Skip to content

    Clinical Trials

    Font Size
    A
    A
    A

    Topic Overview

    (continued)

    How do clinical trials work? continued...

    After you are accepted by the clinical trial and you give your consent to take part:

    • You will be given a structured program to follow.
    • You will have a schedule of tests, doctor appointments, and treatments.
    • You may be asked to keep a diary of your experience during this time.

    Doctors, nurses, social workers, and other health professionals may be part of your treatment team.

    Be sure to carefully follow instructions. If you don't know what you are supposed to do next, call your doctor. Or call the person responsible for your trial.

    A medicine or treatment must go through three phases before it is approved for use by the U.S. Food and Drug Administration (FDA).

    What happens when the clinical trial is finished?

    After a clinical trial is completed and the results are studied, the FDA decides whether to approve continued development of the medicine. If the medicine that you received remains in development, you may be able to get more doses as an extension of the study.

    If the results of the clinical trial show that the new medicine or combination of medicines works much better than standard treatment, the new medicine may become available to the general public.

    Your treatment team may continue to check on you after your trial is over.

    What are the risks?

    You should be fully informed about the possible risks of the trial before you agree to participate.

    • Although the purpose of trials is to find new and better treatments, the new treatment may not work as well as standard treatments.
    • You may have unpleasant, serious, or even life-threatening side effects from the treatment.
    • The treatment may not work for you.
    • The trial may require more of your time than standard treatment. You may have to:
      • Make more trips to the study site.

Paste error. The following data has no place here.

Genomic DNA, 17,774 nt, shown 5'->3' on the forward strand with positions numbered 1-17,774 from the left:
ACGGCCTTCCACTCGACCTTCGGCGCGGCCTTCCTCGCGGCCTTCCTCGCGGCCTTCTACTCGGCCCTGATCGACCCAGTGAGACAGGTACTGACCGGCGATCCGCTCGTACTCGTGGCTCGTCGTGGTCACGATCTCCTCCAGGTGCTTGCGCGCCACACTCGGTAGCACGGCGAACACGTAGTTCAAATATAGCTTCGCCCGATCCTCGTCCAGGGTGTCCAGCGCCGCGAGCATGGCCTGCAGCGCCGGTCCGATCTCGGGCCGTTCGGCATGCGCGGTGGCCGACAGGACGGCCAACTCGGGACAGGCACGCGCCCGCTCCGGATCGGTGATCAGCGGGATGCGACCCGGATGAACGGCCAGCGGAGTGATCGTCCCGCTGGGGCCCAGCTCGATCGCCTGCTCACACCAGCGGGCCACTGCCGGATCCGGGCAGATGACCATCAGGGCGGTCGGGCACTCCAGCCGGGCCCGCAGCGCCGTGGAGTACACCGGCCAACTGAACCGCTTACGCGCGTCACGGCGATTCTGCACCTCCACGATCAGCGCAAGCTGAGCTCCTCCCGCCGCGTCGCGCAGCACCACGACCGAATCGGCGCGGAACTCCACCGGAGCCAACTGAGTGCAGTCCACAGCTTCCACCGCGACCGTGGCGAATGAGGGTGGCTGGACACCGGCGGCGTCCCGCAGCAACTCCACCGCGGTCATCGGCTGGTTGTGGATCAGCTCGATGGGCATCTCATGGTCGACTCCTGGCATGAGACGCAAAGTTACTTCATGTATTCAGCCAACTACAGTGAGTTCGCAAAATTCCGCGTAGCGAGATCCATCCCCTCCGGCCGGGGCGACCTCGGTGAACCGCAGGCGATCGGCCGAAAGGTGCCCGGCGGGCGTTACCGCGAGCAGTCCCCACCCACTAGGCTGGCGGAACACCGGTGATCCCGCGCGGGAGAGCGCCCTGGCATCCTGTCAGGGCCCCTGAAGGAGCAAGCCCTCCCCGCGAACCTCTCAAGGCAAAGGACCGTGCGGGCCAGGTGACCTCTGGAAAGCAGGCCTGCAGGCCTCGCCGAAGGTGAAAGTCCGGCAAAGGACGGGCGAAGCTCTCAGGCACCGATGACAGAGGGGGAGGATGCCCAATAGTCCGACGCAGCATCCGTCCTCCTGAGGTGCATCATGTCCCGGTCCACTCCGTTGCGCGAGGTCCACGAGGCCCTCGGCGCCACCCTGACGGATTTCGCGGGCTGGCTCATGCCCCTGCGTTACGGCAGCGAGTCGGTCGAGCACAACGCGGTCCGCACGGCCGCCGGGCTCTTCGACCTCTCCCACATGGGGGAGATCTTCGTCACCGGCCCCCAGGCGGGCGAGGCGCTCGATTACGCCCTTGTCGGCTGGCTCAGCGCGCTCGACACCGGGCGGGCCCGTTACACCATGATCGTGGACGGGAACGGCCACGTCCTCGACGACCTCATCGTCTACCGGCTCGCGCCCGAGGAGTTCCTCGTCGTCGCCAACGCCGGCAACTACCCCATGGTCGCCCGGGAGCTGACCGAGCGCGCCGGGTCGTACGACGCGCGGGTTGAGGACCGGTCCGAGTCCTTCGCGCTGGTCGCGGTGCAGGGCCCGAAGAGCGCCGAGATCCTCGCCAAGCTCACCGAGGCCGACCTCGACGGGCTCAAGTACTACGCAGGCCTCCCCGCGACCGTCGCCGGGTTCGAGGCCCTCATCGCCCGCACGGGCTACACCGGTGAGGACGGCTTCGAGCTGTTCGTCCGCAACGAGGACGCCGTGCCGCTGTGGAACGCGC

• Have more treatments.
      • Receive your treatment in a hospital.
      • Take more medicine more often or at very specific times.
      • Keep a written diary of your experience.

    How is your safety protected?

    Every clinical trial in the United States must be approved and monitored by an institutional review board (IRB) to make sure that the risks are as low as possible and are worth any potential benefits.

    The ethical and legal rules for medical practice also apply to clinical trials. Most clinical research is regulated by the U.S. government, with specific rules to protect the participants. Clinical trials follow a carefully controlled study plan (protocol) that explains what everyone will do in the study. During the clinical trial, researchers report the results of the trial at scientific meetings, to medical journals, and to government agencies. Your name will remain secret and will not be mentioned in these reports.

    1 | 2 | 3

    WebMD Medical Reference from Healthwise

    Last Updated: November 14, 2014
    This information is not intended to replace the advice of a doctor. Healthwise disclaims any liability for the decisions you make based on this information.
    Next Article:

    Clinical Trials Topics

    Hot Topics

    WebMD Video: Now Playing

    Click here to wach video: Dirty Truth About Hand Washing

    Which sex is the worst about washing up? Why is it so important? We’ve got the dirty truth on how and when to wash your hands.

    Click here to watch video: Dirty Truth About Hand Washing

    Popular Slideshows & Tools on WebMD

    disciplining a boy
    Types, symptoms, causes.
    fruit drinks
    Eat these to think better.
    embarrassed woman
    Do you feel guilty after eating?
    diabetes supply kit
    Pack and prepare.
    Balding man in mirror
    Treatments & solutions.
    birth control pills
    Which kind is right for you?
    Remember your finger
    Are you getting more forgetful?
    sticky notes on face
    10 tips to clear your brain fog.
    Close up of eye
    12 reasons you're distracted.
    Trainer demonstrating exercise for RA
    Exercises for your joints.
    apple slices with peanut butter
    What goes best with workouts?
    Pink badge on woman chest to support breat cancer
    Myths and facts.

    Women's Health Newsletter

    Find out what women really need.